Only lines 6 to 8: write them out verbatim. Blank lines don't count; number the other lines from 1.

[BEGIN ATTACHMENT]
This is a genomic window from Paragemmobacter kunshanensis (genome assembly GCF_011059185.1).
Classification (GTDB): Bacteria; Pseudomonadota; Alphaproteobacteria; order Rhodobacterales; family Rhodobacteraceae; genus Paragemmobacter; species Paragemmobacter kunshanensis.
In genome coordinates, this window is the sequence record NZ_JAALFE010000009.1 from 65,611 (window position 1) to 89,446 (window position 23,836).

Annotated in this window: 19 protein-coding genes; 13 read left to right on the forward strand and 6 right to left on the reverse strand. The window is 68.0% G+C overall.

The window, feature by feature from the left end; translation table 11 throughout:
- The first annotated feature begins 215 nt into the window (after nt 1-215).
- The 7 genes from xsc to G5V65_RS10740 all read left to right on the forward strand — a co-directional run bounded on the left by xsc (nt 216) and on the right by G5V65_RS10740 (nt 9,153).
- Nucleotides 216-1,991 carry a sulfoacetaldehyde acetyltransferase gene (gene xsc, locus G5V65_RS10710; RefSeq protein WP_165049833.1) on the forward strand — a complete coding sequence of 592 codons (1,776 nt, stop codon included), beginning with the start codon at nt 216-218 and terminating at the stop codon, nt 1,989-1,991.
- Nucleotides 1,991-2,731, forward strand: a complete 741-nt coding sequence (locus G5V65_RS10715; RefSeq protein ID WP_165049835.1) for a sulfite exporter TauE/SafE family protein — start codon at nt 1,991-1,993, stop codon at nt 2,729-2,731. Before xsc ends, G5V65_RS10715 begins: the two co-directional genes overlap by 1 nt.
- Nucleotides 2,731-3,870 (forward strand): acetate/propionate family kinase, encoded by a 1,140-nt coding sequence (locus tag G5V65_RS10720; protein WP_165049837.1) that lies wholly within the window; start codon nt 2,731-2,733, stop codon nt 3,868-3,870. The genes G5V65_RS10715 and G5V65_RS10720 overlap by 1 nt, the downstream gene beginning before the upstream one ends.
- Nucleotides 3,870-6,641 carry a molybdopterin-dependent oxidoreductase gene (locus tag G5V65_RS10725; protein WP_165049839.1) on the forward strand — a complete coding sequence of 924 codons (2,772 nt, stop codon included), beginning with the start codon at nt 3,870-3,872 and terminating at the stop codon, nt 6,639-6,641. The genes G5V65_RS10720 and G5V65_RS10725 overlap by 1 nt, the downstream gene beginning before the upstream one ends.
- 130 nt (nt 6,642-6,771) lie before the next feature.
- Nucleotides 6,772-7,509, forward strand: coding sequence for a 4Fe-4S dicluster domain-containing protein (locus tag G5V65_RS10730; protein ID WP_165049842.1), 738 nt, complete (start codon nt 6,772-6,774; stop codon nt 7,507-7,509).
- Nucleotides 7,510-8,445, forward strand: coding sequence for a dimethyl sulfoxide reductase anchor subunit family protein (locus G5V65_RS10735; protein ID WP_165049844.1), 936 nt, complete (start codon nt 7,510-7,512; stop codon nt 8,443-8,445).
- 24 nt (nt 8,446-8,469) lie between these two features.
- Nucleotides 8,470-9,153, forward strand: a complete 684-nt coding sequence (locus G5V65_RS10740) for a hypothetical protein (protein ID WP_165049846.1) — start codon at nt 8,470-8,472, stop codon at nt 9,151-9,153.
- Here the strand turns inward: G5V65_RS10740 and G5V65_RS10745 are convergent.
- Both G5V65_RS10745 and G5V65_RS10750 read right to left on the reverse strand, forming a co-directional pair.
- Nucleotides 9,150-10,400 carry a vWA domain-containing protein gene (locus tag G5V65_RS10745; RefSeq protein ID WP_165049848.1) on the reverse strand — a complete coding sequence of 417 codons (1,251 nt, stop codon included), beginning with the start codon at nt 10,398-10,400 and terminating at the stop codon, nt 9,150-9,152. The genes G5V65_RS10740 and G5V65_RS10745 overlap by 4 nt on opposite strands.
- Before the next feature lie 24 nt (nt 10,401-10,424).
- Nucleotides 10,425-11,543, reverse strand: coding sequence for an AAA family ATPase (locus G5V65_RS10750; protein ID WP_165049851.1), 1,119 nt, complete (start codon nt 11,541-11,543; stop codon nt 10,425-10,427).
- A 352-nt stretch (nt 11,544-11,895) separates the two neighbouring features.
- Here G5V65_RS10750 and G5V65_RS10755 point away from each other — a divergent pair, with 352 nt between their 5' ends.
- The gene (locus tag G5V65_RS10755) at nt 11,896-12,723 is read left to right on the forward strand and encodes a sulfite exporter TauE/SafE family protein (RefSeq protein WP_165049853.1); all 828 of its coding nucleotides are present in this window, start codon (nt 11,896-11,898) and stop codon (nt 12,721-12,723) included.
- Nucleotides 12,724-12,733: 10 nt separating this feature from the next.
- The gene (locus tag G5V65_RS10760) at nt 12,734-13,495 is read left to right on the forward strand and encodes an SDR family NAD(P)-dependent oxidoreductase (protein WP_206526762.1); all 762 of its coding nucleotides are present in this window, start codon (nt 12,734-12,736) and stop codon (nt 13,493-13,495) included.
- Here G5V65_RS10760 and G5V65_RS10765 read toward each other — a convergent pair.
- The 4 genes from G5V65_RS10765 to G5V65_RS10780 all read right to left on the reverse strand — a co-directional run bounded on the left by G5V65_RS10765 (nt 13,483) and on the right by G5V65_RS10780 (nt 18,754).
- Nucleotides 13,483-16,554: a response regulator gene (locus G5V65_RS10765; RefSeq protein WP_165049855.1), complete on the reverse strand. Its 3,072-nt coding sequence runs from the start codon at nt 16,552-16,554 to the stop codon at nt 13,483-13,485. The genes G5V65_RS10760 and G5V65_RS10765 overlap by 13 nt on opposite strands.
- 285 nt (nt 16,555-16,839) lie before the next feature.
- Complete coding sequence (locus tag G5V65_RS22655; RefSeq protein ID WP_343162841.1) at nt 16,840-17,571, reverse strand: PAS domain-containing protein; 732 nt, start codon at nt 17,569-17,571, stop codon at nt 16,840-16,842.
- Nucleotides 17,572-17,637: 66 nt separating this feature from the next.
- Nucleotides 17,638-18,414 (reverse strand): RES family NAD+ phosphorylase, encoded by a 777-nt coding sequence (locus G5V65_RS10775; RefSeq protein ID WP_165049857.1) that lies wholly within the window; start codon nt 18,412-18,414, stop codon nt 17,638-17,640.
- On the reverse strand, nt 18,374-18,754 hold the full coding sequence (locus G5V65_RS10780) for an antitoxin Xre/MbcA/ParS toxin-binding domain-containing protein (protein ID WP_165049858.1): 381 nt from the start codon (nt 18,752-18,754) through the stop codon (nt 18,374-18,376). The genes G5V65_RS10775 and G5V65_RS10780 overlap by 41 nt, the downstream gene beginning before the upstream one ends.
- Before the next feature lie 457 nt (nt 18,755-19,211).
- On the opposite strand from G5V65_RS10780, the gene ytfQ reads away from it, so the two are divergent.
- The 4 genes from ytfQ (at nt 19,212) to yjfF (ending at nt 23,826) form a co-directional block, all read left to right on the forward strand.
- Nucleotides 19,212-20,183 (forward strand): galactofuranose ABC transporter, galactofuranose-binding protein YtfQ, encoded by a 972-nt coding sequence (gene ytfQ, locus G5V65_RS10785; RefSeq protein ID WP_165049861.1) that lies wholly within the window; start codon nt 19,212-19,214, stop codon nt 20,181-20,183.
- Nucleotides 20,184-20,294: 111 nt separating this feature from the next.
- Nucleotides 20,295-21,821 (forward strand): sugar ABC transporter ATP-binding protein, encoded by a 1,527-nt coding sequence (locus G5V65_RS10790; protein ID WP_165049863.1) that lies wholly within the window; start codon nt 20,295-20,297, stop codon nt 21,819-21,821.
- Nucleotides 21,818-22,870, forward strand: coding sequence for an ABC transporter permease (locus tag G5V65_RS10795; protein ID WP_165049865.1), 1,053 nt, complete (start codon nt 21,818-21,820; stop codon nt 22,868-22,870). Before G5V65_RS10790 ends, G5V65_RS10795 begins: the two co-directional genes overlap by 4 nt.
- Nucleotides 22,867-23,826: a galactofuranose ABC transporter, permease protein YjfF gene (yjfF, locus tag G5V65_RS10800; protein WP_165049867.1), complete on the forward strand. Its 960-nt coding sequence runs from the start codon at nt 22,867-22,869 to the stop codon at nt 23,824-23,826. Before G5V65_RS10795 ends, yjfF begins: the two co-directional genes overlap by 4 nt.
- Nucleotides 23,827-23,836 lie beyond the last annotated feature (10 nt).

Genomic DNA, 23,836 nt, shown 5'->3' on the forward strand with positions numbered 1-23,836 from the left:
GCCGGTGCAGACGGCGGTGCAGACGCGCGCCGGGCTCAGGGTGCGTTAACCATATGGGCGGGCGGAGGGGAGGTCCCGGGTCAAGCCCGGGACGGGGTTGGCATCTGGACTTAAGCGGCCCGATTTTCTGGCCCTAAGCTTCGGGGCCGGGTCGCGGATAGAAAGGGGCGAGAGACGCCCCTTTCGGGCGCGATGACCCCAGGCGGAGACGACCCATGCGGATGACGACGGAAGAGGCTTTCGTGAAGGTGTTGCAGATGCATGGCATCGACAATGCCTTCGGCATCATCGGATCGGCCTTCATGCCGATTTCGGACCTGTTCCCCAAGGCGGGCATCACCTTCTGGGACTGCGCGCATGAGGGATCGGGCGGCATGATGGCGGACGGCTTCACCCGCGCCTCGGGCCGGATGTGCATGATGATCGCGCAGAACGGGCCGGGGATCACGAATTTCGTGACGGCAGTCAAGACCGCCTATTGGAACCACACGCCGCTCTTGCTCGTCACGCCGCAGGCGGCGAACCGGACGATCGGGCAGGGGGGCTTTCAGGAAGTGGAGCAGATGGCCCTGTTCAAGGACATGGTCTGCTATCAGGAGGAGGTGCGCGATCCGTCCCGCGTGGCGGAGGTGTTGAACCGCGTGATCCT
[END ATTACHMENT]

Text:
- The first annotated feature begins 215 nt into the window (after nt 1-215).
- The 7 genes from xsc to G5V65_RS10740 all read left to right on the forward strand — a co-directional run bounded on the left by xsc (nt 216) and on the right by G5V65_RS10740 (nt 9,153).
- Nucleotides 216-1,991 carry a sulfoacetaldehyde acetyltransferase gene (gene xsc, locus G5V65_RS10710; RefSeq protein WP_165049833.1) on the forward strand — a complete coding sequence of 592 codons (1,776 nt, stop codon included), beginning with the start codon at nt 216-218 and terminating at the stop codon, nt 1,989-1,991.